Large-scale search carried out for Philippine interior secretary whose plane went down as a result of engine trouble; government calls for a prayer to be held for the missing official to be held at at Manila Catholic chapel
Helicopters and divers were searching Sunday for one of the most powerful Philippine politicians, feared dead after a light aircraft he was travelling in crashed into the sea.
President Benigno Aquino took the lead in the search for Interior Secretary Jesse Robredo, a day after his plane went down about a kilometre (0.6 mile) from the central island of Masbate.
Aquino flew to Masbate where military divers and helicopters were scouring the area for the minister, a close presidential aide, who is missing along with two pilots.
Transport Secretary Mar Roxas, who accompanied Aquino, said special sonar equipment had been flown to Masbate to help in the search operation after some debris, including one wing of the missing plane, was recovered.
"We remain hopeful that Secretary Robredo was just carried by the current... and that he will be found," Roxas said, adding that Aquino is "very emotionally attached to Jesse and he is doing everything he can".
The twin-engine Piper Seneca, carrying Robredo, his aide, and two pilots—one of them a Nepalese student pilot—went down after developing engine trouble.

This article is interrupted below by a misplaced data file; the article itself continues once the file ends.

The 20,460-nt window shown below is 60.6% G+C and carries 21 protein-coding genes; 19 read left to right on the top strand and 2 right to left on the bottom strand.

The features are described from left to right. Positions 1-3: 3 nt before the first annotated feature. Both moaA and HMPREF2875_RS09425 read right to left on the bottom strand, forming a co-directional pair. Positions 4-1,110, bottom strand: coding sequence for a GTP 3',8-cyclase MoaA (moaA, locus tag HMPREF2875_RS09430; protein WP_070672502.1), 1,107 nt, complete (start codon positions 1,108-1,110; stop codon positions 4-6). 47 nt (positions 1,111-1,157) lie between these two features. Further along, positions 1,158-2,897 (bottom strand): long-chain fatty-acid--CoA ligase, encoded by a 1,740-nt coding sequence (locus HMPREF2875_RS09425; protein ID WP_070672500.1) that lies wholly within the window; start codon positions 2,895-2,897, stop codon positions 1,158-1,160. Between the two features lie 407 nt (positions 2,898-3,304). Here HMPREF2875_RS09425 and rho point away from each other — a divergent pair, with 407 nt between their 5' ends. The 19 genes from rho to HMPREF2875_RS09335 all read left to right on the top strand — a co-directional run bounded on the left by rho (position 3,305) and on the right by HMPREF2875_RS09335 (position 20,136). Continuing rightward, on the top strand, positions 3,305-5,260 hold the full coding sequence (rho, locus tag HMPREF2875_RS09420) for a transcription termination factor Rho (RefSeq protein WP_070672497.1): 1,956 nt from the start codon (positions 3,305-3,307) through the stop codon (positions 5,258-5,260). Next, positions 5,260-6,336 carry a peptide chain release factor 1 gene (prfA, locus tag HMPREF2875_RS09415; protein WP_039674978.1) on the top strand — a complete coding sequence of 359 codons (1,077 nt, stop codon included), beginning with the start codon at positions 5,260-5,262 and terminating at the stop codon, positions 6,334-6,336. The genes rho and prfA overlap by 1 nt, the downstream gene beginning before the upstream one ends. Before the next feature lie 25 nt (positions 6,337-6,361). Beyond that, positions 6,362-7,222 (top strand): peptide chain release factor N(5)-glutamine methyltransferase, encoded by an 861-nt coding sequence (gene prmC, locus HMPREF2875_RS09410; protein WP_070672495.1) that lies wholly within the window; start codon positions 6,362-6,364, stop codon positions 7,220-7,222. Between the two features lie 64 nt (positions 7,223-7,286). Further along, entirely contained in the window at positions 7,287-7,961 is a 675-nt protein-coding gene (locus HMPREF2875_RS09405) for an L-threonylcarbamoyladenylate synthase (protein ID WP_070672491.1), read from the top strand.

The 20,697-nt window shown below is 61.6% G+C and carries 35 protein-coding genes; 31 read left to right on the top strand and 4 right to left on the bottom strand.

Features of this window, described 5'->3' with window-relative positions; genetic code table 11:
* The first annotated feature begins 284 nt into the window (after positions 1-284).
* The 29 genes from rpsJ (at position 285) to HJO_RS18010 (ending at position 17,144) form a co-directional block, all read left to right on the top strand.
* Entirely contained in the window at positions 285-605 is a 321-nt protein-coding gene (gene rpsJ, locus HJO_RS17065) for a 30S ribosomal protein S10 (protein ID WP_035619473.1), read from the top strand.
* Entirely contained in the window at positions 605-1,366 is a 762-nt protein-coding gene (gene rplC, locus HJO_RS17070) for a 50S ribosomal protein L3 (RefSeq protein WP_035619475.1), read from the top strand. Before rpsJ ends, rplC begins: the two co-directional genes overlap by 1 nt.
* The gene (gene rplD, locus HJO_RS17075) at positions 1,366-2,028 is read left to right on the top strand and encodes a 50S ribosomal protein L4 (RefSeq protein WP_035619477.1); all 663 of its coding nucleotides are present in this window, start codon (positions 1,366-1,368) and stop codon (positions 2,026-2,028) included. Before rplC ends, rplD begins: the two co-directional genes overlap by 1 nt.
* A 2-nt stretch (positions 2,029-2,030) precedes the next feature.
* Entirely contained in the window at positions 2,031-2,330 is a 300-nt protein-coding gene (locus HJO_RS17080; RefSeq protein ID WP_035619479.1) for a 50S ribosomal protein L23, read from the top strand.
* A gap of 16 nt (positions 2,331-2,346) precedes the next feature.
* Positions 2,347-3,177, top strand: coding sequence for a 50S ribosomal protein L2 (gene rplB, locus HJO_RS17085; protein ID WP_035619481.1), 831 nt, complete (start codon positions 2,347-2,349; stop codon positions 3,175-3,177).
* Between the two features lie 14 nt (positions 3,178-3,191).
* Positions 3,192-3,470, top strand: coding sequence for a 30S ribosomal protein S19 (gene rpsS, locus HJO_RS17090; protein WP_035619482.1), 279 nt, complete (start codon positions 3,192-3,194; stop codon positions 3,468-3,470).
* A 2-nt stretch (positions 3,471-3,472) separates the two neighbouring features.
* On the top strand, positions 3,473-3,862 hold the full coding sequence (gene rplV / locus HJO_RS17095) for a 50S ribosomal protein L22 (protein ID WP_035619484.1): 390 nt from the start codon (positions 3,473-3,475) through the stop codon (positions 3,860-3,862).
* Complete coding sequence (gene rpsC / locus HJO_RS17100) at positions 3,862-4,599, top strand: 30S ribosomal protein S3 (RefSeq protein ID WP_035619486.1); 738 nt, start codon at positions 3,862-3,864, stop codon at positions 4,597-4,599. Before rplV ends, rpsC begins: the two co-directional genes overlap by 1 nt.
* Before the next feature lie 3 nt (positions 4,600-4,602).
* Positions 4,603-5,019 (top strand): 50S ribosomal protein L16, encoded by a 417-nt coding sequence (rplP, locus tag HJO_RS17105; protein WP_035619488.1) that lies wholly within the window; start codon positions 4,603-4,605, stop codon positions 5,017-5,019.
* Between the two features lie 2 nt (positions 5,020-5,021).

Robredo's aide, Jun Abrazado, was the only rescued survivor and Aquino said he was conscious and had sustained only a few injuries.
Abrazado said when the plane hit the water, he unfastened Robredo's seatbelt and tried to help him out but water quickly filled the aircraft, ABS-CBN television reported.
Masbate Vice Mayor Allan Cos later told the channel that an object, which might be the wreckage, had been spotted some 200 metres (660 feet) underwater but it was too deep for divers to reach.
The government called a prayer vigil at a Roman Catholic chapel in Manila for the 54-year-old cabinet member, a father of three daughters and a former city mayor.
As interior secretary, Robredo was in control of the country's 143,000-strong national police force which has long been dogged by accusations of corruption and abuse.
In recent months, he had ordered investigations into alleged financial irregularities over the construction of police stations and purchase of helicopters and rescue boats.
Robredo was also playing a key role in the dismantling of private armies allegedly deployed by some powerful provincial governors and city mayors ahead of congressional and local elections in 2013.
A former official at an ice cream company, Robredo was elected mayor of Naga City in the strife-torn Bicol region, south of Manila in 1988 at the age of 29, making him the youngest mayor in the country at the time.
His success in turning the once-sleepy city into a trading, housing and education centre won him many honours including a 2000 Ramon Magsaysay award, considered Asia's version of the Nobel Prize.
After serving nine years as a city mayor, he joined Aquino's successful campaign for the presidency in 2010, endorsing his reformist platform. Robredo was subsequently appointed to the cabinet.